The world is a better place following the death Friday night of the world’s longest tenured tyrant. Cuba’s Fidel Castro left this Earth at age 90, his brother Raul announced on state-run television.
Castro ruled the island nation just 90 miles off Florida for almost five decades before turning over the reins of persecution to Raul in 2008.
It is fashionable in many quarters to romanticize the Marxist revolutionary, but that willfully ignores his systemic repression of the Cuban people. The Castro government, one of the world’s last communist holdouts, denied its citizens basic freedoms and persecuted dissenters. Havana henchmen blocked and limited access to the internet and censored online criticism of the state.
Amnesty International’s most recent report on the country highlighted many instances of “government critics, including journalists and human-rights activists, being routinely subjected to arbitrary arrests and short-term detention for exercising their rights to freedom of expression, association, assembly and movement.” In addition, the group reported, “laws covering ‘public disorder,’ ‘contempt,’ ‘disrespect,’ ‘dangerousness’ and ‘aggression’ were used in politically motivated prosecutions … against government opponents.”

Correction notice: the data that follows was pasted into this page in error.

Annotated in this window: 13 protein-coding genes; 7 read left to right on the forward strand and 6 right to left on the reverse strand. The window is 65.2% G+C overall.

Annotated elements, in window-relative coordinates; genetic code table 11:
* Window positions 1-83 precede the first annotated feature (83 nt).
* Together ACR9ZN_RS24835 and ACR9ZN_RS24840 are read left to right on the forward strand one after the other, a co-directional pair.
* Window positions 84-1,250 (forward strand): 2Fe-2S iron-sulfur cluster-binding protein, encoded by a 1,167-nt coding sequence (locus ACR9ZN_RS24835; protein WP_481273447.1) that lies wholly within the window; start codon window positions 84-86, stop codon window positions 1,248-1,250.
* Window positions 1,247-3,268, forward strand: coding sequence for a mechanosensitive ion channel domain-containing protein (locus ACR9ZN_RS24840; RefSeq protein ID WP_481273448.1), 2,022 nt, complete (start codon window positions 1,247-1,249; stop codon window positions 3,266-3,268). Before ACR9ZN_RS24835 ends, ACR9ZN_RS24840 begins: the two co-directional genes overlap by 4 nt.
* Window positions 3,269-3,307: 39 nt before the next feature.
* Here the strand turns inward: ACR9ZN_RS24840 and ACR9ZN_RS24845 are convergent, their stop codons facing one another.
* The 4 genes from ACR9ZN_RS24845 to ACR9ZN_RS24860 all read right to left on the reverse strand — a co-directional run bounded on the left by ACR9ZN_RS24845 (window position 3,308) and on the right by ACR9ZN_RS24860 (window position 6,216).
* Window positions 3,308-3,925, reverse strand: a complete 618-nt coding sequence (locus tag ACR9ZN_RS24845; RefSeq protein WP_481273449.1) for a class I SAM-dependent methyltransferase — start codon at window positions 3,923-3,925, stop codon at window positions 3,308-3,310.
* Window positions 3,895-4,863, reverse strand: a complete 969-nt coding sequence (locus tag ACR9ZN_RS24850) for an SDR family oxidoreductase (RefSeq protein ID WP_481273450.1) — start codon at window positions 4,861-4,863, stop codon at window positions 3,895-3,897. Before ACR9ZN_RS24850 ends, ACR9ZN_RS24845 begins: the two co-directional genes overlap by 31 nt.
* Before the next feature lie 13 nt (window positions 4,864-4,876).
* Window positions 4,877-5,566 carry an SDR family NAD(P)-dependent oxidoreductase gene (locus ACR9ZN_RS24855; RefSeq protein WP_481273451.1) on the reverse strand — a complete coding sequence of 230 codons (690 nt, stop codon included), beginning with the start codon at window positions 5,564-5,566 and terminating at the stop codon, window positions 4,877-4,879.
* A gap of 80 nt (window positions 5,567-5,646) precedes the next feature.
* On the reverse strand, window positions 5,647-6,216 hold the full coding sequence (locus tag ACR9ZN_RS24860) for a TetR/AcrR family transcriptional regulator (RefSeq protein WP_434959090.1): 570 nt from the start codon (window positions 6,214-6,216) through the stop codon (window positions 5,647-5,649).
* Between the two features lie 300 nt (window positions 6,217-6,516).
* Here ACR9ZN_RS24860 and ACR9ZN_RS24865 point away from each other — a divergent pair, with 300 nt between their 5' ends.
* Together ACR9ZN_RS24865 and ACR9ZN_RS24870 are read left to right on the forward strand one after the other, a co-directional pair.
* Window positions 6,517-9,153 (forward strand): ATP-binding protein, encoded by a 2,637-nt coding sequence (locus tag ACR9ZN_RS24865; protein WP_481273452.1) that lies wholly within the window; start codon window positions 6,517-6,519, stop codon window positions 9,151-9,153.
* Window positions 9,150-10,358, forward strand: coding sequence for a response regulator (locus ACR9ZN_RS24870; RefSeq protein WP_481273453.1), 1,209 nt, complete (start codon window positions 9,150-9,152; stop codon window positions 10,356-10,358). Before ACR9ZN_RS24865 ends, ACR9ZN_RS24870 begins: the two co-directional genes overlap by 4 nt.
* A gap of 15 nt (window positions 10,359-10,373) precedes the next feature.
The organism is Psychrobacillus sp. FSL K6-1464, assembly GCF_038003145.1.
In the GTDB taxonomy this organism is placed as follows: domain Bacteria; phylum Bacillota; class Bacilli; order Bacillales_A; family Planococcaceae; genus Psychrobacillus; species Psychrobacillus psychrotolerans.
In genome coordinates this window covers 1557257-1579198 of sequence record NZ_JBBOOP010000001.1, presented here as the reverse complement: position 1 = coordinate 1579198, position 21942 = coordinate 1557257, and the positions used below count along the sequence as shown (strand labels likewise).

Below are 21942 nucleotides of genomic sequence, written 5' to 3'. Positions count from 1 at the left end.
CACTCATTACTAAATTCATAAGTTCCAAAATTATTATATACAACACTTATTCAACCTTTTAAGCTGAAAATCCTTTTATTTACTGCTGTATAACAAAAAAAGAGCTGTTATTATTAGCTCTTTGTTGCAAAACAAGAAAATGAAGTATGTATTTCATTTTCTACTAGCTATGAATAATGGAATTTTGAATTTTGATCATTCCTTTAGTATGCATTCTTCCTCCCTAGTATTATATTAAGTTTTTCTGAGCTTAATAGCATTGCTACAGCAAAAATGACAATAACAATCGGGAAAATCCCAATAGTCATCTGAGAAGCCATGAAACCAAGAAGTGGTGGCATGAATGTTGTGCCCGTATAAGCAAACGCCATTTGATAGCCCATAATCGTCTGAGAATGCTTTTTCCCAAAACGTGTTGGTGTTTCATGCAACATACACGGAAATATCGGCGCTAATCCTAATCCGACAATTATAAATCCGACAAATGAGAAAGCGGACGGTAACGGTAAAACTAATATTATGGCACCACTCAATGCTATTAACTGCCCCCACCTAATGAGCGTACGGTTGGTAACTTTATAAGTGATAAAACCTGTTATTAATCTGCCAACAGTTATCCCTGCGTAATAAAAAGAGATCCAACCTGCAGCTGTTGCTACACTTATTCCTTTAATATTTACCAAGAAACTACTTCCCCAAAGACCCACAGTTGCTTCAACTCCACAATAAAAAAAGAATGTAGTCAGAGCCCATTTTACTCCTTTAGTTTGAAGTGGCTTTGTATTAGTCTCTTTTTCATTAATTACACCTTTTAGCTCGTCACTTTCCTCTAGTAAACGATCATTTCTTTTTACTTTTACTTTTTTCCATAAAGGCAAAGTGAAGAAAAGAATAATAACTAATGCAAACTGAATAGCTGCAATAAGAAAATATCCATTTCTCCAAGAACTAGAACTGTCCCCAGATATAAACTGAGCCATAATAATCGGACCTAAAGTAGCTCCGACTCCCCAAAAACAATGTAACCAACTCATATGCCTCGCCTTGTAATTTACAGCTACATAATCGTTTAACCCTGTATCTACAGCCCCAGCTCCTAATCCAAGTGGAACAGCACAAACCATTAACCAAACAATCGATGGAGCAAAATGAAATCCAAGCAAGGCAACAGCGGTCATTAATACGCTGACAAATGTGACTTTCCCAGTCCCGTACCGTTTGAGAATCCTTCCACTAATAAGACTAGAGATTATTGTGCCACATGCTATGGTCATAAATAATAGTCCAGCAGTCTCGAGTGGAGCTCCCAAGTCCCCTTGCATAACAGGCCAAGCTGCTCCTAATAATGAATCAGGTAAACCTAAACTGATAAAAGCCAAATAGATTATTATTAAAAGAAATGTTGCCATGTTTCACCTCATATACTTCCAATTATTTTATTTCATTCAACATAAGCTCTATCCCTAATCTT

Erika Guevara-Rosas, Amnesty International’s Americas director, told The Economic Times over the weekend that, “The state of freedom of expression in Cuba, where activists continue to face arrest and harassment for speaking out against the government, is Fidel Castro’s darkest legacy.”
Others might argue the despot’s “darkest legacy” is the 5,600 Cubans he had lined up and shot, according to Cuba Archive, which documents atrocities in the prison state. The group also credits Castro with another 1,200 “extrajudicial assassinations,” reported the Wall Street Journal’s Mary Anastasia O’Grady in a 2005 column.
Many of those who had the means to get off the island did precisely that. The socialist “paradise” saw massive flight, an embarrassment to the fools who insisted against all evidence that the Cuban experience was a noble undertaking designed to empower the masses. Witness the jubilation in Miami in the wake of Castro’s demise.
President Barack Obama, who recently liberalized U.S. relations with Cuba, issued an embarrassingly soft statement in response to Castro’s death, saying that history “will record and judge the enormous impact of this singular figure on the people and world around him.”
Indeed it will. And as such, Fidel Castro will take his place among other discredited leftist ideologues — Lenin, Stalin, Mao, Pol Pot and others — who used the siren song of socialism as an excuse to terrorize, repress and kill.